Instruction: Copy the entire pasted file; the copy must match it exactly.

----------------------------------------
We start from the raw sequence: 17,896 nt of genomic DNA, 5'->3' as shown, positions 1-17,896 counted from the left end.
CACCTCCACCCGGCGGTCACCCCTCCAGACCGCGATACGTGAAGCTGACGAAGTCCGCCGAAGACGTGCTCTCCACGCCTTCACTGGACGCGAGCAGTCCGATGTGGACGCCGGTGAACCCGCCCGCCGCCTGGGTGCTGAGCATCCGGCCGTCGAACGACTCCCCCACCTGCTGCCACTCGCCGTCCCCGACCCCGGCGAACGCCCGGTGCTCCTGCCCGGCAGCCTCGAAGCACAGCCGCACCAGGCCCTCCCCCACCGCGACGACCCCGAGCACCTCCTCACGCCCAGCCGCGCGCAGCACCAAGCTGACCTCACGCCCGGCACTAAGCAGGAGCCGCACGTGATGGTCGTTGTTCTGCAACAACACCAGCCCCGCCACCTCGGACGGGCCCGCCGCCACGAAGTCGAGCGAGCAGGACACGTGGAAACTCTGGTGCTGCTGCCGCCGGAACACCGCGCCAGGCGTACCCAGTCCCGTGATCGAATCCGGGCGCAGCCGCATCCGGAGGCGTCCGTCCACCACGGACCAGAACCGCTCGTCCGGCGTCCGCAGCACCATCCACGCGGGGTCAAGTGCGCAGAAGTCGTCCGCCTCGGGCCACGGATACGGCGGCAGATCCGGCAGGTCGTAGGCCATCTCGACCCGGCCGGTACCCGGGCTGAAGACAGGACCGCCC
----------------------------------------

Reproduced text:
We start from the raw sequence: 17,896 nt of genomic DNA, 5'->3' as shown, positions 1-17,896 counted from the left end.
CACCTCCACCCGGCGGTCACCCCTCCAGACCGCGATACGTGAAGCTGACGAAGTCCGCCGAAGACGTGCTCTCCACGCCTTCACTGGACGCGAGCAGTCCGATGTGGACGCCGGTGAACCCGCCCGCCGCCTGGGTGCTGAGCATCCGGCCGTCGAACGACTCCCCCACCTGCTGCCACTCGCCGTCCCCGACCCCGGCGAACGCCCGGTGCTCCTGCCCGGCAGCCTCGAAGCACAGCCGCACCAGGCCCTCCCCCACCGCGACGACCCCGAGCACCTCCTCACGCCCAGCCGCGCGCAGCACCAAGCTGACCTCACGCCCGGCACTAAGCAGGAGCCGCACGTGATGGTCGTTGTTCTGCAACAACACCAGCCCCGCCACCTCGGACGGGCCCGCCGCCACGAAGTCGAGCGAGCAGGACACGTGGAAACTCTGGTGCTGCTGCCGCCGGAACACCGCGCCAGGCGTACCCAGTCCCGTGATCGAATCCGGGCGCAGCCGCATCCGGAGGCGTCCGTCCACCACGGACCAGAACCGCTCGTCCGGCGTCCGCAGCACCATCCACGCGGGGTCAAGTGCGCAGAAGTCGTCCGCCTCGGGCCACGGATACGGCGGCAGATCCGGCAGGTCGTAGGCCATCTCGACCCGGCCGGTACCCGGGCTGAAGACAGGACCGCCC